Kaitlin Bennett, Rep. Aaron Bernstine and Mayor Longo speak during Campus Carry Rally

Published by , Author: Hope Hoehler, Date: April 15, 2019

The College Republicans hosted Kaitlin Bennett, Mayor Jondavid Longo, and State Representative Aaron Bernstine at their Campus Carry Rally Saturday afternoon.   

Attendance at the rally was approximately 84 people, as students, professors and members of the Slippery Rock community came together to express their questions and opinions about campus carry. 

President of the College Republicans and senior political science pre-law major Brian McLaughlin said that they decided to bring Kaitlin Bennett, a 2018 Kent State University graduate who rose to fame after she posed with an AR-10 in a photo, to campus because she is a national advocate for campus carry.  

Bennett said she received pushback from students on other campuses and still believes that it is important for everyone to stick together because conservatives for campus carry are a minority on college campuses.  

“Even though I am not from here, I support the students’ rights to protect themselves on this campus,” Bennett said.  

Bennett said that she is a Second Amendment absolutist and believes that there should be no gun laws. She believes that there should be no background checks, no waiting period and no licenses to conceal a handgun.  

“If the government can have a weapons system to where they aren’t prohibited from having any type of weapons, then the citizens shouldn’t either,” Bennett said. “The Second Amendment is there for us to be able to protect ourselves against tyrannical government.” 

Bennett said that she does not believe campus carry is carrying around an AR-15 rifle, but she does believe that it is the right to carry a handgun on one’s person.  

Mayor Longo, a Marine Corps combat veteran, questioned the safety of potential victims in gun-free zones, using the example of Virginia Tech, which is still a gun-free campusduring his opening remarks. 

“But let’s face it, we aren’t always going to have a hero with a badge and a firearm at our side ready for the moment someone takes us by surprise and starts slinging bullets at us,” Longo said.

During the question and answer session of the rally, a couple students expressed their concerns about campus carry, saying that they would not feel safe if guns were allowed on campus. Some students mentioned that they would feel less safe if a fellow student could be carrying a firearm.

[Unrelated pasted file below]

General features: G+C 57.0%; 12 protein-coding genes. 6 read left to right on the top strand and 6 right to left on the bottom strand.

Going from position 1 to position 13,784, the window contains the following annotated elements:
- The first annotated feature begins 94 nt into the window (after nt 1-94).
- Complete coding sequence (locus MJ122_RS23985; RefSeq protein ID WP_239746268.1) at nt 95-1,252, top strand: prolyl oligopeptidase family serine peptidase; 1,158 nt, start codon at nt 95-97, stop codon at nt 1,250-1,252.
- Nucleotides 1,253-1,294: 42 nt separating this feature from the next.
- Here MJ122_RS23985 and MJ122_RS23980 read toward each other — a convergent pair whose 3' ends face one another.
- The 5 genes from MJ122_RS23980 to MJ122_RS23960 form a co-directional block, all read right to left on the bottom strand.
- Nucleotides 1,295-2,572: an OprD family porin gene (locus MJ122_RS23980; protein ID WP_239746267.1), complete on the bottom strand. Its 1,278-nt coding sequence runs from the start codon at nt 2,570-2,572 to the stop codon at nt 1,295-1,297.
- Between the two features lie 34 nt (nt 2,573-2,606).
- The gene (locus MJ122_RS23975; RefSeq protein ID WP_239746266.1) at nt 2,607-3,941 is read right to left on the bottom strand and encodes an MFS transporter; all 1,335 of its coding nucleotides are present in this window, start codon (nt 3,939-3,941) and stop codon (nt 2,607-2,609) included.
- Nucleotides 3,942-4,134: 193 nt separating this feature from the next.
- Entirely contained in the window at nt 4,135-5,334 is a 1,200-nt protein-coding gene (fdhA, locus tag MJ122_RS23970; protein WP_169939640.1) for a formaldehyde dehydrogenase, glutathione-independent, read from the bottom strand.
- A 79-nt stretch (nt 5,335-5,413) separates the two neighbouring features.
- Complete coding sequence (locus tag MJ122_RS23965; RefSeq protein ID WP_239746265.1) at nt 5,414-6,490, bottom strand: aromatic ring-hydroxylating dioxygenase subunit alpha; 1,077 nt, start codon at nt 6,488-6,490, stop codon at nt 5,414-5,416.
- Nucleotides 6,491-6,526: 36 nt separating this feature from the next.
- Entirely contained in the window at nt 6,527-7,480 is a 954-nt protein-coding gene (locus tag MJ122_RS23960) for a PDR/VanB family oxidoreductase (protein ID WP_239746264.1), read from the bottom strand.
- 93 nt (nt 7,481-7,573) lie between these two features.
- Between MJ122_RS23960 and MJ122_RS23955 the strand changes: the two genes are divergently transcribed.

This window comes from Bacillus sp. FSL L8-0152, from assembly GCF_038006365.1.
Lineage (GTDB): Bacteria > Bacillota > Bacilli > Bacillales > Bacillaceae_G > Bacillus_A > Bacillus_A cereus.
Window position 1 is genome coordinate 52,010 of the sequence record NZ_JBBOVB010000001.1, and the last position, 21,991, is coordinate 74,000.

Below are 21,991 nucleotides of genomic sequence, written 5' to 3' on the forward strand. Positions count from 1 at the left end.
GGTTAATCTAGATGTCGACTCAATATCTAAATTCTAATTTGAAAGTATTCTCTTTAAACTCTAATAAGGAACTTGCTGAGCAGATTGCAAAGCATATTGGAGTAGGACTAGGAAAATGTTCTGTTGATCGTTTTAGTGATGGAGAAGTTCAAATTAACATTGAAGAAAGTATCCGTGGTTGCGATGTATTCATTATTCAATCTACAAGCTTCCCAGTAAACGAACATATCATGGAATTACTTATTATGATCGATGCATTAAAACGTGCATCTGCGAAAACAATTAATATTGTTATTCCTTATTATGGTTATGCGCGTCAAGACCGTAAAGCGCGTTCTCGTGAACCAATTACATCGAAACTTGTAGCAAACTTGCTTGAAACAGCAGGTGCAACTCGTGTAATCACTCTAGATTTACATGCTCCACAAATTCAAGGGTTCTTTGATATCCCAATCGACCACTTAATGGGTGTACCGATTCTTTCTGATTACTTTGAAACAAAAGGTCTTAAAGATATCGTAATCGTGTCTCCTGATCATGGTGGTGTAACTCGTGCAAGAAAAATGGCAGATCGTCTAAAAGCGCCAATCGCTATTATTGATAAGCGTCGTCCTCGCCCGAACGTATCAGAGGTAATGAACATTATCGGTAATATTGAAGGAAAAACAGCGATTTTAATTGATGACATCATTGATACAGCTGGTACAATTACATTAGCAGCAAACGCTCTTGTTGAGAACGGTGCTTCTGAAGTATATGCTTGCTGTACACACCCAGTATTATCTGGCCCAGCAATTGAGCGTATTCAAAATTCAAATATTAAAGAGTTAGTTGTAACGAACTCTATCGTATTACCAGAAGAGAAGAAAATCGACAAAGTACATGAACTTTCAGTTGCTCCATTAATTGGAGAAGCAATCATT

“You have to look at it from an ethical standpoint,” Bennett responded. “Why is it that your fear overrides my right to self-defense? 

During the hour-long question and answer session, faculty advisor for the College Republicans Dr. Heather Frederick mentioned during the discussion that the rights in the Constitution were not absolute and have limitations. Frederick, a political science professor, teaches the limitations of the Constitution and its Amendments in her American National Government, Civil Liberties and Civil Rights, Constitutional Law and Court classes.  

Frederick used an analogy in relation to the Fourth Amendment which says you have the right to be secure in person, place and effects from unlawful search and seizure. However, Frederick also said that there are limitations to this Amendment and that it is not an absolute right by stating that the police can frisk you without a warrant, they can look through your bags and search your car without a warrant.

“The Supreme Court has said that an individual right has to be balanced by the good of society,” Frederick said. “In that instance, the police can frisk you or search your bag without a warrant for their own protection.” 

Frederick said that the Second Amendment is not an absolute right and that the Supreme Court said that right to bear arms is an individual right unconnected to service in a militia.  

“That doesn’t mean that anyone can have any gun, anywhere they want,” Frederick said. “There can be limitations put on that. It’s up to the Courts or the government to set those limitations.” 

State Representative Bernstine said that professors or those in charge of people are irresponsible if they don’t want people to be able to protect themselves.  

“When people continue to take away my right to protect my family, I will do anything to stop them,” Bernstine said.  

One rally attendee mentioned the Sandy Hook shooting from 2012 in relation to Infowars, in which Alex Jones conspired that the shooting was faked to confiscate firearms from Americans. The person making this claim stated that the College Republicans should not be endorsing “someone so terrible.”